The Dachau Concentration Camp was the first of its kind in Germany. It opened in 1933 as a prison for political prisoners, but was soon turned into a death camp. Those who were not executed worked as slaves, often suffering from malnutrition and injuries. While the prisoners consisted mainly of Jews, other groups of people, including Jehovah’s Witnesses, artists, the mentally and physically disabled, and homosexuals were also held captive.
As you walk through the camp, reflect on what happened here. Think of how you can ensure the world will not abuse or kill people simply for their heritage, beliefs, disabilities, or other differences. Our differences are what make us special, they should never be what separates us.
Near Salzburg is Eagle’s Nest, a hideaway mountain home of Hitler’s. It was presented to him in 1939 as a gift for his 50th birthday. An ornately decorated elevator takes guests the final 124 meters to the top of the mountain. Inside, you can see the remains of a red, marble fireplace. The marble was a gift from Mussolini, but Allied soldiers chipped off pieces as souvenirs after their victory.
Salzburg is also the birthplace of celebrated composer, Mozart, and the filming location of one of the most beloved movies of all time The Sound of Music. Many old Hollywood films were filmed on sound stages, but The Sound of Music was filmed on location in Salzburg.
Erwin Rommel was a German general forced to choose death after being suspected of a murder plot against Hitler. Rommel bit into a cyanide capsule in exchange for immunity for his family.
Visit his grave near Ulm, a German town on the northern edge of Germany’s Black Forest known for its record-breaking church steeple at Ulm Minster—it’s the tallest in the world.
One important site for Americans in France, is the Lorraine American Cemetery, the largest American cemetery in Europe. Stop to pay your respects to the almost 11,000 fallen American heroes laid to rest there. As you walk around, be sure to check out the many monuments and memorials throughout the cemetery, paying homage to those who lost their lives for our freedom.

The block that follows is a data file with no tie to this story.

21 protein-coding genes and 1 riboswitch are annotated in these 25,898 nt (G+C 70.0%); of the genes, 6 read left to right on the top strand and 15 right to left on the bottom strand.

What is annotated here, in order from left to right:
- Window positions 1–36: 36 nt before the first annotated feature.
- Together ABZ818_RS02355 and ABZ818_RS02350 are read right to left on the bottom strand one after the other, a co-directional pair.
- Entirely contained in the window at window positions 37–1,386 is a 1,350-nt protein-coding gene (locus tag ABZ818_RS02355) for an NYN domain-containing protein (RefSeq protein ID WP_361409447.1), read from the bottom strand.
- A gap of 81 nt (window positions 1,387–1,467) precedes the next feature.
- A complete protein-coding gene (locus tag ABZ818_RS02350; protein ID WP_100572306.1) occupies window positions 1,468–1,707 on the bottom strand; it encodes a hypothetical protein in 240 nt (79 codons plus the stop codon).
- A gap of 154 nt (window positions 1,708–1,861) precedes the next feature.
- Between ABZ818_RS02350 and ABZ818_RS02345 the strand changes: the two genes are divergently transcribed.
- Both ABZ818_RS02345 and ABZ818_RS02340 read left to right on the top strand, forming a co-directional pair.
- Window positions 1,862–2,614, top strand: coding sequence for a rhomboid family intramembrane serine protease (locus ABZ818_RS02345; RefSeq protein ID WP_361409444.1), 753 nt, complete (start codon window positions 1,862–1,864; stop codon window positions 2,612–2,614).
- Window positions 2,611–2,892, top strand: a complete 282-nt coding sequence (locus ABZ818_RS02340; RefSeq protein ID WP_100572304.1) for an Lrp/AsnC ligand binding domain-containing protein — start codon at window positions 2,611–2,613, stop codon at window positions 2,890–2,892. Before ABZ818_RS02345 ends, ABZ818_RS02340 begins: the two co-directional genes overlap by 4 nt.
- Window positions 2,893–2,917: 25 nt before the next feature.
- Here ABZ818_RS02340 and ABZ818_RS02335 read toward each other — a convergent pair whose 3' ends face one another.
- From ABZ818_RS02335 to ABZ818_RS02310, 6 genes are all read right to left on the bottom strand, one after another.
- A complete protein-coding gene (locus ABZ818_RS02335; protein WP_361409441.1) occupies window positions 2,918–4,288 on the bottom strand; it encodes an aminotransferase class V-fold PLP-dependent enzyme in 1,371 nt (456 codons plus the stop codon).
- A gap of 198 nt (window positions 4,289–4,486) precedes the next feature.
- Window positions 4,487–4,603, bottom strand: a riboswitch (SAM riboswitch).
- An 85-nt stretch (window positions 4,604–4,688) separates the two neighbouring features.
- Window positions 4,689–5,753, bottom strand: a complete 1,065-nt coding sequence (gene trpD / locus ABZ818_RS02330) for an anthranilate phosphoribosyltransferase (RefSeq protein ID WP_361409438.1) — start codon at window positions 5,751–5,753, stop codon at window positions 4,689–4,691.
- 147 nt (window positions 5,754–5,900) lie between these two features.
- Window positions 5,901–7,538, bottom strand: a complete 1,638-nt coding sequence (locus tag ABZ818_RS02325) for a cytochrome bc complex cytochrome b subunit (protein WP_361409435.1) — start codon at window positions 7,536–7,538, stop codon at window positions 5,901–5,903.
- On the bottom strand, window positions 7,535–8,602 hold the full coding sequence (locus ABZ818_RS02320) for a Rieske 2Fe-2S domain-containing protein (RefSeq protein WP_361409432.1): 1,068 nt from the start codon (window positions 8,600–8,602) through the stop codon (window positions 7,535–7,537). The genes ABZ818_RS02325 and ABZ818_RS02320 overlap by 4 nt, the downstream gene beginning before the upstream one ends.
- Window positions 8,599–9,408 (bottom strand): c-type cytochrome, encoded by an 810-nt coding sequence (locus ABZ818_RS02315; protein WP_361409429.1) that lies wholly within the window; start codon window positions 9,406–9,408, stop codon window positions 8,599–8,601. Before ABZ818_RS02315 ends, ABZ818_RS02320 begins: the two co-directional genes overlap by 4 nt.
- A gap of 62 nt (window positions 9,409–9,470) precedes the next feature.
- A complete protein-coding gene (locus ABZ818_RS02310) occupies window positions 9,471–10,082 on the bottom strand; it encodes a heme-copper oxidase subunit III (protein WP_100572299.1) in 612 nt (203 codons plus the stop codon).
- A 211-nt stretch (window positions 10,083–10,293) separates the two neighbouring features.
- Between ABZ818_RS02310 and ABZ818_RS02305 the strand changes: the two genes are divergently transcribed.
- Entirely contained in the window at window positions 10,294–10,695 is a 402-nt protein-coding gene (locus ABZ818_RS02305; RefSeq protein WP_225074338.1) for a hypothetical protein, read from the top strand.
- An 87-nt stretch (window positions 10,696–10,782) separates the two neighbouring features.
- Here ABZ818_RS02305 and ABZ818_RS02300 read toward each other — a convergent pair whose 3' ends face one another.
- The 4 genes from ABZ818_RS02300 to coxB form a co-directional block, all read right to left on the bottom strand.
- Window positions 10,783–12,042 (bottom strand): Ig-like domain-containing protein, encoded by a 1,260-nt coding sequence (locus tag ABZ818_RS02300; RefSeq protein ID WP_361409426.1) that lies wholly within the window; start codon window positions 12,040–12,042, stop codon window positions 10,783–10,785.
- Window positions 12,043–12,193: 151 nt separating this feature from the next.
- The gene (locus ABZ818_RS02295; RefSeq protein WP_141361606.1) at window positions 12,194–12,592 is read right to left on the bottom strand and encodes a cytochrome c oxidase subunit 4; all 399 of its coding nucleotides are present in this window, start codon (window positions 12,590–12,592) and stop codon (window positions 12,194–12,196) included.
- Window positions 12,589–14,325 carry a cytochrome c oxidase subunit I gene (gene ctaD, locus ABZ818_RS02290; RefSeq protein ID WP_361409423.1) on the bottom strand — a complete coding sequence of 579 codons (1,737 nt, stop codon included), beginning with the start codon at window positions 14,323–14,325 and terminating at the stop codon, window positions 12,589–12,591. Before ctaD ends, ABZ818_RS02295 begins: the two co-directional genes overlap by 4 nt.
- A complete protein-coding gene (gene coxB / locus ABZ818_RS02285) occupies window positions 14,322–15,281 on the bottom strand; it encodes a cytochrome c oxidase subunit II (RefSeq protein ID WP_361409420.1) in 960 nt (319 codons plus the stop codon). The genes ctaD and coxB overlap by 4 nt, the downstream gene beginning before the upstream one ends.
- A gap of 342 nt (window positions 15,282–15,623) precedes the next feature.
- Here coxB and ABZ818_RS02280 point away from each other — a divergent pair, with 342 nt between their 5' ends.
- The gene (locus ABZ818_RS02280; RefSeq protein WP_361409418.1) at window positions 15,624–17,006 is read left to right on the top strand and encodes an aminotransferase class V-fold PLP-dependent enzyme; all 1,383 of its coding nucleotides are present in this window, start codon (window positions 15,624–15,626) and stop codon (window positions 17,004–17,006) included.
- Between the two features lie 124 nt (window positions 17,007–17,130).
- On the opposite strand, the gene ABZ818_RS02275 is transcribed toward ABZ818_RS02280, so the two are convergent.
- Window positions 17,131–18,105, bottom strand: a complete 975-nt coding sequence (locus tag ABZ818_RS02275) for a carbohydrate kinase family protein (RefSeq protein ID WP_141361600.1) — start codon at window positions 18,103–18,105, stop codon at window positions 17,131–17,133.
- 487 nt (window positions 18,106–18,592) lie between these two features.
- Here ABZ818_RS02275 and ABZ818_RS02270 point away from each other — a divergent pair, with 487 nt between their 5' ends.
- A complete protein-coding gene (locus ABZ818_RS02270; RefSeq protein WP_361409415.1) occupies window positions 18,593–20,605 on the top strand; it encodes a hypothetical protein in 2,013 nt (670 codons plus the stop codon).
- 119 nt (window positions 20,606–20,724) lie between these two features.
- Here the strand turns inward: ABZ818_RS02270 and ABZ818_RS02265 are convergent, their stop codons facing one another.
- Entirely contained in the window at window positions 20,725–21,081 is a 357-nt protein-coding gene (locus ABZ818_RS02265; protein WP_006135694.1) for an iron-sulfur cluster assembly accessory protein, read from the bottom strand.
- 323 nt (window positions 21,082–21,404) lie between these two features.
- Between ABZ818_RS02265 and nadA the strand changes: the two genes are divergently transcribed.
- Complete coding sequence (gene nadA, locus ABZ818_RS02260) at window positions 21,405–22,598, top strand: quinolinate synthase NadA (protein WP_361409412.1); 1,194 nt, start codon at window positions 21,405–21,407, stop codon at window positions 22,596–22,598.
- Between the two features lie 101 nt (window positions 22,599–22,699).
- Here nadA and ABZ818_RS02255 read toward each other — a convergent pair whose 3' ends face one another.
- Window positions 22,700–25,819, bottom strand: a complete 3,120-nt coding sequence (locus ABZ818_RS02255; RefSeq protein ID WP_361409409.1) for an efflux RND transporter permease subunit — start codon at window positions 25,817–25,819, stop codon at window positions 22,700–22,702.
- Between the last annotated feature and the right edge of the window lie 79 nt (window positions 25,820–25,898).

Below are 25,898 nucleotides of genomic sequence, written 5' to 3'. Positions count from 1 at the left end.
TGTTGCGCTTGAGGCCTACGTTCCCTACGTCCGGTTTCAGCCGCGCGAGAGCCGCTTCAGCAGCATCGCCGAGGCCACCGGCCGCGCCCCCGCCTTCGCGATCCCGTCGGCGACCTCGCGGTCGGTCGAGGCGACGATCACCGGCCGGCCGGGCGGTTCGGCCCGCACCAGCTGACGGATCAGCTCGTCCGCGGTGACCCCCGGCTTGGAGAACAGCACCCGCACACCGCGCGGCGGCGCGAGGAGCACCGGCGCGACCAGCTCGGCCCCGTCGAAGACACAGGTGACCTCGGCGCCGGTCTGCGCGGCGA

The Vosges Mountains were the site of heavy fighting in the fall of 1944. The town of Saverne is nearby, and its liberation bolstered the French Army and other Allies towards winning the war just a year later. Pushing the Germans out of Saverne and nearby Strasbourg was not an easy fight, but it helped the Allied forces and France enormously.
Visit Fort Hackenberg, part of The Maginot Line, intended to prevent German forces from crossing into France, which did not succeed.
Every American knows the name, George S. Patton. He was instrumental in winning the war for the Allies and liberating Germany from the Nazis. You can see his grave when you visit Luxembourg’s American Cemetery. Check out the Luxembourg National Museum of Military History in Diekirch for even more World War II history.
Belgium’s Ardennes holds the Mardasson Memorial, a star-shaped tribute to the soldiers who were injured or died in the Battle of the Bulge, the bloodiest battle for Americans in World War II. All 50 states are inscribed on the walls as well as 10 passages commemorating the battle. If you’ve seen the show, “Band of Brothers,” you’ll be interested to see the fox holes used by the Easy Company.
See Reims, the city where the Second World War ended. German General Alfred Jodl signed papers ending the war in both the East and the West on May 7, 1945. With the Soviet Union and Allied Forces coming at the Nazis from both sides, there was no other option. General Jodl was tried, convicted, and subsequently hanged during the Nuremberg Trials, but later found not guilty in 1953.
Reims is famous for more than just World War II—all French royalty have held their coronations at the Reims Cathedral since the 9th century.
Caen, in northern France, is the site of a famous bridge that played an important role in stopping the Germans. The British captured Pegasus Bridge, keeping the Germans from a counter-attack after the Normandy invasion. See the bridge and think of our British friends.